Rugby Africa

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Rugby Africa
Formation 1986
as CAR

Rugby Africa
Type Sports federation
37 unions
Abdelaziz Bougja
Vice President
David Gilbert
Marcellin Zahui
Mervin Green
Affiliations World Rugby

Rugby Africa (French: Rugby Afrique), known as the Confederation of African Rugby or CAR prior to December 2014,[1] is the administrative body for rugby union within Africa. It was formed in 1986 to promote, develop, organise and administer the game of rugby in Africa under the authority of World Rugby (formerly IRB), which is the world governing body of rugby union.

Rugby Africa currently has 37 member nations and is responsible for running various rugby tournaments including the Africa Cup, which is the main 15-a-side competition for African national teams.

International competitions

Tournaments run by Rugby Africa include:


The Confederation of African Rugby (French: Confédération Africaine de Rugby) was officially launched in January 1986 in Tunis. The inaugural members at the meeting were Ivory Coast, Kenya, Madagascar, Morocco, Senegal, the Seychelles, Tanzania and Tunisia. A meeting was held in July 1992 in Casablanca with the view of integrating the SARFU into the confederation. South Africa had been denied entry until this time because of the government policy of apartheid (South African rugby had been governed by the mainly white South African Rugby Board and the mainly black South African Rugby Union). In March 1992 these were formally combined to form the South African Rugby Football Union (SARFU). The Confederation now has 37 member nations.

African Rugby Charter

The African Rugby Charter was signed by the President of CAR, Abdelaziz Bougja, the then President of the South African Rugby Union (SARFU) Brian van Rooyen, in the presence of former South African president Nelson Mandela, and the South African Minister of Sport, Makhenkesi Stofile.

We, the undersigned, hereby confirm our commitment to realising the potential of African rugby...
THAT, on this day, the creation of the African Leopards, Rugby Union in Africa will develop its own heroes and heroines;
THAT, developing rugby nations throughout Africa will be assisted with adequate human and physical resources to develop their playing potential at all levels;
THAT, every African boy and girl may soon have the opportunity to play the sport of Rugby Football.

— Signed on this 23rd day of July, 2005 at Johannesburg, South Africa.[2]

Development programs

The CAR formed agreements in 2014 which allowed member unions from Anglophone and Francophone nations in Africa to access training programs within the sports academies and administrative headquarters of the South African Rugby Union and French Rugby Federation, respectively. These agreements, designed to foster rugby development across the continent, were signed in January 2015, and followed earlier arrangements with the SARU and French club Castres Olympique which were made in 2006.[3][4]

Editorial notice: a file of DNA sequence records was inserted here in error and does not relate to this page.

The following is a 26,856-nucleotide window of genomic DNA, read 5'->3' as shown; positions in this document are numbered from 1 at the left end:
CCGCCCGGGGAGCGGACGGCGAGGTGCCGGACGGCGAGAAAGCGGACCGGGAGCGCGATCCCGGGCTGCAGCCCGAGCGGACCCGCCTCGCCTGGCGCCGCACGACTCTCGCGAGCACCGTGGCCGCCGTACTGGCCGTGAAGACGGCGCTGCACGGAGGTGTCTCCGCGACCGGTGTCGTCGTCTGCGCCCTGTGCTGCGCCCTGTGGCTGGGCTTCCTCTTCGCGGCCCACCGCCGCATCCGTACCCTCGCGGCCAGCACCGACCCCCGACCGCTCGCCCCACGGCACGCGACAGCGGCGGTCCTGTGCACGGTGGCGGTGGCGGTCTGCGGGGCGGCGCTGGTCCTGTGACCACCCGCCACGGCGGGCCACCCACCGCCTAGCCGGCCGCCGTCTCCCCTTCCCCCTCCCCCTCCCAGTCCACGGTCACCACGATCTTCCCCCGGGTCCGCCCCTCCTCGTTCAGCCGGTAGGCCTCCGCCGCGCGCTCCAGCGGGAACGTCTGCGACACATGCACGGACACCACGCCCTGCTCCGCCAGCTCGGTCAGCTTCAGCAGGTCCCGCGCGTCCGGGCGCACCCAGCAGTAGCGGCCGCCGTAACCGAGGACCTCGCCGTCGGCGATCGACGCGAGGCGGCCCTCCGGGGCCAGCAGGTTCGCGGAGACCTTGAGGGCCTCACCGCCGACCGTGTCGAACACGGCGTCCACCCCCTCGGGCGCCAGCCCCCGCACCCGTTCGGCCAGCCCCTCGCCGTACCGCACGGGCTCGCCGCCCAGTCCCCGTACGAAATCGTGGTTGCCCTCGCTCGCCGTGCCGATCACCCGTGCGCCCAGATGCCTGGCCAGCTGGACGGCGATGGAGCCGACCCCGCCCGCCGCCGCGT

Rugby Africa has 37 member unions as of January 2015[dated info]. Not all African member unions are members of World Rugby (WR).[5] The members of Rugby Africa are listed below, with the year each union joined World Rugby shown in brackets (where applicable). World Rugby associates are shown in italics.

There are 16 World Rugby members, 5 World Rugby associates, and 2 unions under World Rugby suspension:

There are 14 unions affiliated with Rugby Africa that are not directly affiliated to World Rugby:


  1. Cameroon suspended from IRB in November 2013 due to inactivity.[6]
  2. Mauritania suspended from IRB in November 2013 due to inactivity.[6]
  3. 3.0 3.1 The governing body for both Mayotte and Réunion is the French Rugby Federation, which is affiliated with World Rugby and which has territorial committees for France's overseas departments and territories.

 * Denotes associate membership date.


The African Leopards are a representative team from Africa which aims to promote the sport throughout the whole of Africa. The Leopards played their first ever match in July 2005 at Ellis Park as a curtain raiser between Springboks and Australia.

See also

External links


  1. "General Assembly 2014" (Press release). RA. 17 December 2014. Retrieved 4 January 2015.<templatestyles src="Module:Citation/CS1/styles.css"></templatestyles>
  2. Nauright, John; Parrish, Charles (2012). Sports Around the World. 1. ABC CLIO. p. 146. ISBN 9781598843002.<templatestyles src="Module:Citation/CS1/styles.css"></templatestyles>
  3. Ken Borland, CAR drives Rugby's growth through Africa. The Southern Times. 11 April 2014.
  4. Agreements signed. Rugby Afrique. 6 January 2015.
  5. "Handbook" (PDF). World Rugby. 2014. pp. 16–10. Retrieved 28 January 2015.<templatestyles src="Module:Citation/CS1/styles.css"></templatestyles>
  6. 6.0 6.1 "Indonesia becomes full member and Brunei associate member of IRB as two African unions suspended". ASOIF. 27 November 2013. Retrieved 28 November 2012.<templatestyles src="Module:Citation/CS1/styles.css"></templatestyles>